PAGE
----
This project uses media such as Science Bulletin Snapshots to engage students with current research and to foster scientific understanding and civic engagement. Through environmental case studies, students learn to develop hypotheses, analyze scientific data, and make conclusions. To address the objectives, the project will create inquiry-based case studies to situate several central ecological principles, as determined by national and state standards, into the context of environmental issues.
Ecology Disrupted: Using Museum-based Science and Educational Technology to Link Real World Environmental Issues to Basic Ecological Principles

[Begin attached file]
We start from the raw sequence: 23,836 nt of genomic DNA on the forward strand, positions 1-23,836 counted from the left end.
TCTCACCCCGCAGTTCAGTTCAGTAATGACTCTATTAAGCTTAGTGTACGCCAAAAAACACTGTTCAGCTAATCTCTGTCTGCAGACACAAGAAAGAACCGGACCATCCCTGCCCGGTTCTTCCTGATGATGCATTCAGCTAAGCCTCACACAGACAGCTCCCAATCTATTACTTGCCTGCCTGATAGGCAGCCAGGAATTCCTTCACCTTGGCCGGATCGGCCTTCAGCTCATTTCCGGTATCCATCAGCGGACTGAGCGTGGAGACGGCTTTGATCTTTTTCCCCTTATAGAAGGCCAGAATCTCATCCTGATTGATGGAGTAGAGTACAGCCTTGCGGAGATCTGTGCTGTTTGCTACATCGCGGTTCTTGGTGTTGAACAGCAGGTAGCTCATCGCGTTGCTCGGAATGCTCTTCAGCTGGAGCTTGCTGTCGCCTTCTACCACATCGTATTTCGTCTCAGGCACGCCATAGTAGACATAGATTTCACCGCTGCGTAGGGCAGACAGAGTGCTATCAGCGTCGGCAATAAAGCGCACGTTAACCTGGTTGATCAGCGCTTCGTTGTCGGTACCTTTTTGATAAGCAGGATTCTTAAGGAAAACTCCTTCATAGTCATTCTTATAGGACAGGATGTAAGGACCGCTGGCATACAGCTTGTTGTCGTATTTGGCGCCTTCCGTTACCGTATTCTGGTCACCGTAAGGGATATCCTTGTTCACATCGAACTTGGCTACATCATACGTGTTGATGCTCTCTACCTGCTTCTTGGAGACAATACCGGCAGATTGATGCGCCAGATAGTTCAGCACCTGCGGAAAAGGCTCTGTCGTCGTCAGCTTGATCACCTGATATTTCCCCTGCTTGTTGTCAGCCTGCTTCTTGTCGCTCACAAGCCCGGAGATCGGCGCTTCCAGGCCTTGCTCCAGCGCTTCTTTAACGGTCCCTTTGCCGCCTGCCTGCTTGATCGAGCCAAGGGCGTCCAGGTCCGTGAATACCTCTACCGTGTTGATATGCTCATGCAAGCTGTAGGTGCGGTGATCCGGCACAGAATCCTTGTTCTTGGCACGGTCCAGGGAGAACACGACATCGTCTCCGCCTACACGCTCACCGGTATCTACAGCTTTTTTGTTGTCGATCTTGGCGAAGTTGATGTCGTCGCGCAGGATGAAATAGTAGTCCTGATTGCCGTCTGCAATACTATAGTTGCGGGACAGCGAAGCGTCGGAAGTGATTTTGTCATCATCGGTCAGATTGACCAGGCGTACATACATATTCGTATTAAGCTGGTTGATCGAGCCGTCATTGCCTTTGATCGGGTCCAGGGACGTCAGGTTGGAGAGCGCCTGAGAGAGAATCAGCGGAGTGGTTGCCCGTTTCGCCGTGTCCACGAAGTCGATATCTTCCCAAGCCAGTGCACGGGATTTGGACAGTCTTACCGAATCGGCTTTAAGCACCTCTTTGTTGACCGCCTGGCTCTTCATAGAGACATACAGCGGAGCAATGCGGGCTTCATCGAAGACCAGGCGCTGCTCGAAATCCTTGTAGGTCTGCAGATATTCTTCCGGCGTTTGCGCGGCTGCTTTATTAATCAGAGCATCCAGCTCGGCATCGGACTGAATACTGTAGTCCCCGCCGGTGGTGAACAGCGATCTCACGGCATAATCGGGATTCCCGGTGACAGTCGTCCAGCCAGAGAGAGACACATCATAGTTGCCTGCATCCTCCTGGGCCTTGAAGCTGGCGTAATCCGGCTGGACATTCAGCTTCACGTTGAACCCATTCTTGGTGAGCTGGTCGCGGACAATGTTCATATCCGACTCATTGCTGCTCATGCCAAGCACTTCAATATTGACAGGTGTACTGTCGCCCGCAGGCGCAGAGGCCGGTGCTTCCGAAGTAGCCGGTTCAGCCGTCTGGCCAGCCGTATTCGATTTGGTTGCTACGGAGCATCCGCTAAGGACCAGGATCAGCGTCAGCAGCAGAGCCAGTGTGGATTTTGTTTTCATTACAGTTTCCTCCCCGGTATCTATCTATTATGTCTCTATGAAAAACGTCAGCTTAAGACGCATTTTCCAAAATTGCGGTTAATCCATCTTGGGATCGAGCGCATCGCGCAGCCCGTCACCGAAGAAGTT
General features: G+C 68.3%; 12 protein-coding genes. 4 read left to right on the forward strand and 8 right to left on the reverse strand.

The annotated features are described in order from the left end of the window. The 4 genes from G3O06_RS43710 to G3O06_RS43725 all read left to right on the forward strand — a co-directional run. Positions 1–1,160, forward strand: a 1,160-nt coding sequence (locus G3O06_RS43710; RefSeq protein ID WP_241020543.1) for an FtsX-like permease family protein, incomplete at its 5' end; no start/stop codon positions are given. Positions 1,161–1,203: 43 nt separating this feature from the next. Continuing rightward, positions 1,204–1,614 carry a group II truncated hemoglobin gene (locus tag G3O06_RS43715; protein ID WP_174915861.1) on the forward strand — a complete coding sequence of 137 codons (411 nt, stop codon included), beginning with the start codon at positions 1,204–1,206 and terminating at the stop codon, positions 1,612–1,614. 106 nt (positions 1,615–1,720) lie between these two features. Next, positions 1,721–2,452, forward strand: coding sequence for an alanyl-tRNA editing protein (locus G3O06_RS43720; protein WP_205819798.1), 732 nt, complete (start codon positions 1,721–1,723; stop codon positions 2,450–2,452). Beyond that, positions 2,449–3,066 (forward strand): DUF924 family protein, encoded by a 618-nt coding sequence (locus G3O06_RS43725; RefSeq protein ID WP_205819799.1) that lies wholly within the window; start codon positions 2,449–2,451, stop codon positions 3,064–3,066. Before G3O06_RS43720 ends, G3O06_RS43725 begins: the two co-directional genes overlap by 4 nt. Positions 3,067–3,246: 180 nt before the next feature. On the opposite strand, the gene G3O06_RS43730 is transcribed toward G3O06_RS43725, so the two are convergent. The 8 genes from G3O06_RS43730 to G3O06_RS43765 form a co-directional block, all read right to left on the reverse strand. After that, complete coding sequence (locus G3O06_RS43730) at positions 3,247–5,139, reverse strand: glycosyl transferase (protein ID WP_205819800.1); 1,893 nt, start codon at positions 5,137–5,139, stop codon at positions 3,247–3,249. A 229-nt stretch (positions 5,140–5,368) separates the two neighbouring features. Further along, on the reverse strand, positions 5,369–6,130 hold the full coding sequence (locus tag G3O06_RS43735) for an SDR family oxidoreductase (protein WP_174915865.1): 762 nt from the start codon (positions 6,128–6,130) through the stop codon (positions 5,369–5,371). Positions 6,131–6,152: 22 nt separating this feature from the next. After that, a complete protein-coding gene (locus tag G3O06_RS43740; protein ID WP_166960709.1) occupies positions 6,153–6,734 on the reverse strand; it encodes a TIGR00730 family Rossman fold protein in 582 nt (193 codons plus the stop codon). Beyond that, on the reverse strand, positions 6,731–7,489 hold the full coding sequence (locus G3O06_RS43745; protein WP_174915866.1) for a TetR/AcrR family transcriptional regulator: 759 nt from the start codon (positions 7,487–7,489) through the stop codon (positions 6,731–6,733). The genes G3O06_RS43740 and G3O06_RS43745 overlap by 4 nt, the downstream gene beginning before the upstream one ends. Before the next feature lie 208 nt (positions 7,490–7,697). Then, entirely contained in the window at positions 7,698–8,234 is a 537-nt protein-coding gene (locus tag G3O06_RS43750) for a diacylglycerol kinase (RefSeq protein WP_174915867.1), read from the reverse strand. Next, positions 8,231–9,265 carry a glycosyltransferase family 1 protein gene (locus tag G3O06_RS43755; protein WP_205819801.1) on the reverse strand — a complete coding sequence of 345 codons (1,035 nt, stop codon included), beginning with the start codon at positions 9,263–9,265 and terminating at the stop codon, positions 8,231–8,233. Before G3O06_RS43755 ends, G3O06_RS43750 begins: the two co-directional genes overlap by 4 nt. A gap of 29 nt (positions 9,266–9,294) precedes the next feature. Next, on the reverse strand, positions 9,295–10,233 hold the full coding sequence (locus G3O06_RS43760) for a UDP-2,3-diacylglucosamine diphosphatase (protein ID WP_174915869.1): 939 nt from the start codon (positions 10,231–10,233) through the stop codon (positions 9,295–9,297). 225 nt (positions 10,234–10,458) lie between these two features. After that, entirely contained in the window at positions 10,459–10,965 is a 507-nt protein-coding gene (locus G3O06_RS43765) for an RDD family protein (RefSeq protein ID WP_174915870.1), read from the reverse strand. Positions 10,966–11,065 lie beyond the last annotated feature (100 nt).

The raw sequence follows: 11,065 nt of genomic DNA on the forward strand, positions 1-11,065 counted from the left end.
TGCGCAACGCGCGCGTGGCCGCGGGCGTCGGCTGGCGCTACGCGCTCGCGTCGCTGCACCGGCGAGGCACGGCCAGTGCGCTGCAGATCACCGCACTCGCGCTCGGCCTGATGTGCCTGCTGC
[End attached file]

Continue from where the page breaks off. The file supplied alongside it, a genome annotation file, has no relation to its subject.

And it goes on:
Our project asks whether media-rich curriculum materials that immerse middle school students in real, current scientific research can improve students' understanding of science content, and their understanding and appreciation of science as a way to learn about the natural world. We are using Science Bulletins, digital media stories about current science produced by the American Museum of Natural History (AMNH) in New York City to develop middle and high school case study units on contemporary issues in ecology for students underserved in their connection to nature. We developed two problem-based modules that use current scientific data to link ecological principles to real-world environmental issues. Each unit is constructed around a question linking the ecological topic with human daily life. One unit asks the question, 'How do snowy and icy roads put the Baltimore area's water supply at risk?' The other asks the question, 'How does being able to drive between Los Angeles and Las Vegas in under five hours put the bighorn sheep at risk?' The students must use source material to develop hypotheses to address these questions. They then analyze real data to test their hypotheses. Finally, they watch and analyze Museum media to connect the questions that they investigated to broader ecological principles and issues. Additionally, students are asked at the beginning and the end of these units to self-assess their understanding of the science content, the nature of scientific inquiry, and their place in the natural world.